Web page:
Ian J. Kremenic, Daniel E. Hogan, Beth W. Glace.
NISMAT, New York, NY. (Sponsor: Malachy McHugh, FACSM)
PURPOSE: Approximately 20% of COVID-19 patients report not feeling confident returning to work, or have not returned to usual activities of daily living or normal exercise level 8 mos post-diagnosis. Physical activity (PA) is known to decrease the risk of obesity, hypertension, diabetes and cardiovascular disease, which are known comorbidities in COVID-19. PA’s role in regulating body mass may be important to facilitate recovery after COVID-19. Independent of PA’s effect on body mass, PA stimulates the immune system and attenuates symptoms of viral infections. Prior PA may predict faster recovery of habitual PA. We examined resumption of PA following COVID-19 and symptoms associated with recovery of PA.
METHODS: Invitations were emailed to 21,933 adults who were SARS-CoV-2 positive in the Northwell Health system between March, 2020 and February, 2021. Participants (n=703) completed a medical history and a Physical Activity History (PAH) survey for the 3-months pre-diagnosis (pre-dx). Monthly thereafter they were emailed links to the PAH. To estimate the time to recover PA after COVID-19, a Kaplan-Meier model was used. Full recovery was defined as the first month in which PA was ≥ pre-dx PA. A linear mixed-effect model assessed factors predictive of PA recovery. Percent of pre-dx PA was modeled using PA pre-COVID-19, hospitalization due to COVID-19, age, BMI, comorbidities, and most common symptoms. Univariate models were run with each predictor; variables that predicted PA recovery were used in a multivariate model to determine which variables best predicted PA recovery.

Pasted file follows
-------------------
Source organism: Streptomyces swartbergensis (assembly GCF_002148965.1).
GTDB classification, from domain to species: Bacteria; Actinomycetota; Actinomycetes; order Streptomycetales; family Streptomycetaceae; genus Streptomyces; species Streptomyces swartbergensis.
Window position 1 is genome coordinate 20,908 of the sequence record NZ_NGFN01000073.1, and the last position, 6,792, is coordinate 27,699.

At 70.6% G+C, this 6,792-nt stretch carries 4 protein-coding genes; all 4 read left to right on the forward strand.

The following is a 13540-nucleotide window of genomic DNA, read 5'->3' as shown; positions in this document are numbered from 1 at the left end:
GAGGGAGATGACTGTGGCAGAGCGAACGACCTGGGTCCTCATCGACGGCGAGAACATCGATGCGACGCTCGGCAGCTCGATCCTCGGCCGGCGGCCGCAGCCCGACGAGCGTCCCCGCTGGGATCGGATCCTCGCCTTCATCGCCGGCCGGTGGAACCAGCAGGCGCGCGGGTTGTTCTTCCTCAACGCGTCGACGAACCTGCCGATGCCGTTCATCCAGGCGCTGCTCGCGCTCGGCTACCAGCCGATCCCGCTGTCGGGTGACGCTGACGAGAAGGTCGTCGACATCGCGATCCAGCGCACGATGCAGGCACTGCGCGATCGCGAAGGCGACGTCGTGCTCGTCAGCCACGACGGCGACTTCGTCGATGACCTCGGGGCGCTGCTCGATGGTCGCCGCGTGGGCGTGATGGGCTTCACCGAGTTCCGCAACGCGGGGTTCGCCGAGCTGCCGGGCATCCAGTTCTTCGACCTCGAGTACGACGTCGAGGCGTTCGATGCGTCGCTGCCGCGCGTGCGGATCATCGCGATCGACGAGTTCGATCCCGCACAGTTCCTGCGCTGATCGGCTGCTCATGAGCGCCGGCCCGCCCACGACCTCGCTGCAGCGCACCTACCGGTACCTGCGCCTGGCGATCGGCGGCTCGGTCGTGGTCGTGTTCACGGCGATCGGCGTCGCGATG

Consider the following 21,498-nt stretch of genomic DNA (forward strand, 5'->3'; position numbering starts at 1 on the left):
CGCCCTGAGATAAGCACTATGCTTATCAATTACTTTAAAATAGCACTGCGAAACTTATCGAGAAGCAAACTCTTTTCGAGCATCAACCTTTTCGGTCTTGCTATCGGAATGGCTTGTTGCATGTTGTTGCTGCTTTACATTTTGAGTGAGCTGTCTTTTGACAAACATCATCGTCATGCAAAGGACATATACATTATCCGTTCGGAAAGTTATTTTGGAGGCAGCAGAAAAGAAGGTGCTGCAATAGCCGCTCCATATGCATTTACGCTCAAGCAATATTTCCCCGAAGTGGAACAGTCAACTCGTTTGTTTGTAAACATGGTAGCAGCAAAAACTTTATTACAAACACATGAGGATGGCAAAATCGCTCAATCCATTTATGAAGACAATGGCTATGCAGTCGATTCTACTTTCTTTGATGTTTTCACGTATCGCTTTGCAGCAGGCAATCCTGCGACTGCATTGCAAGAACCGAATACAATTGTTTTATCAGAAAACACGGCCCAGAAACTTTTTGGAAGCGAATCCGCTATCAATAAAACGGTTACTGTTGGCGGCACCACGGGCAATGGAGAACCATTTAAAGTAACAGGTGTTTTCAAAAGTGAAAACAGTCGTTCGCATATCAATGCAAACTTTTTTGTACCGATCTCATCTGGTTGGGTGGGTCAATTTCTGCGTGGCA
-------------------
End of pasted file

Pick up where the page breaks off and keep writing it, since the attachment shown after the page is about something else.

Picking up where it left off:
RESULTS: The probability of recovering prior PA level was 30% at 9 mos post-COVID; 50% at 12 mos; 63% at 18 mos; 70% at 21 mos. Greater pre-dx PA predicted difficulty recovering to the original high level of activity. The symptoms associated with poor recovery of PA are fatigue and shortness of breath acutely and fatigue chronically. No comorbidities predicted PA recovery.
CONCLUSIONS: Individuals may take years to recover their pre-dx PA. Lingering symptoms may limit the ability of the very active to meet the previous demands of their active lifestyle. The inability of a third of individuals to recover PA nearly 2 years post-COVID is a major public health crisis. Health and fitness professionals need to take these physical limitations into consideration.